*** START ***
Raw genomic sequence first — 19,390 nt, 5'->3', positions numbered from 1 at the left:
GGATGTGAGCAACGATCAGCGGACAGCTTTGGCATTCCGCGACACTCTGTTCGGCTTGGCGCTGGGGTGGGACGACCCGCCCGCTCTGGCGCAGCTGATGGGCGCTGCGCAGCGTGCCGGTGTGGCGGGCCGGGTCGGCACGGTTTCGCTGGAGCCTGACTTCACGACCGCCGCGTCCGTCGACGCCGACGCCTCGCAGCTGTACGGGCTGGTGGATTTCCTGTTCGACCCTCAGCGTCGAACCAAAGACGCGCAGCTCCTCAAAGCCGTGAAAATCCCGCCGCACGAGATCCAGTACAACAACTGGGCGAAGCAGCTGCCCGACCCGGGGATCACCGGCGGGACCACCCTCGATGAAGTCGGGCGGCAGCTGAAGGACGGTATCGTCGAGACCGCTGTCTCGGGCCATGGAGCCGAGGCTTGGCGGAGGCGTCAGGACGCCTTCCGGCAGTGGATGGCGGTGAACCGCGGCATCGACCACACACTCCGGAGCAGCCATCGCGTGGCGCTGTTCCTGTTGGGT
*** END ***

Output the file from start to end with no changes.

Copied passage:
Raw genomic sequence first — 19,390 nt, 5'->3', positions numbered from 1 at the left:
GGATGTGAGCAACGATCAGCGGACAGCTTTGGCATTCCGCGACACTCTGTTCGGCTTGGCGCTGGGGTGGGACGACCCGCCCGCTCTGGCGCAGCTGATGGGCGCTGCGCAGCGTGCCGGTGTGGCGGGCCGGGTCGGCACGGTTTCGCTGGAGCCTGACTTCACGACCGCCGCGTCCGTCGACGCCGACGCCTCGCAGCTGTACGGGCTGGTGGATTTCCTGTTCGACCCTCAGCGTCGAACCAAAGACGCGCAGCTCCTCAAAGCCGTGAAAATCCCGCCGCACGAGATCCAGTACAACAACTGGGCGAAGCAGCTGCCCGACCCGGGGATCACCGGCGGGACCACCCTCGATGAAGTCGGGCGGCAGCTGAAGGACGGTATCGTCGAGACCGCTGTCTCGGGCCATGGAGCCGAGGCTTGGCGGAGGCGTCAGGACGCCTTCCGGCAGTGGATGGCGGTGAACCGCGGCATCGACCACACACTCCGGAGCAGCCATCGCGTGGCGCTGTTCCTGTTGGGT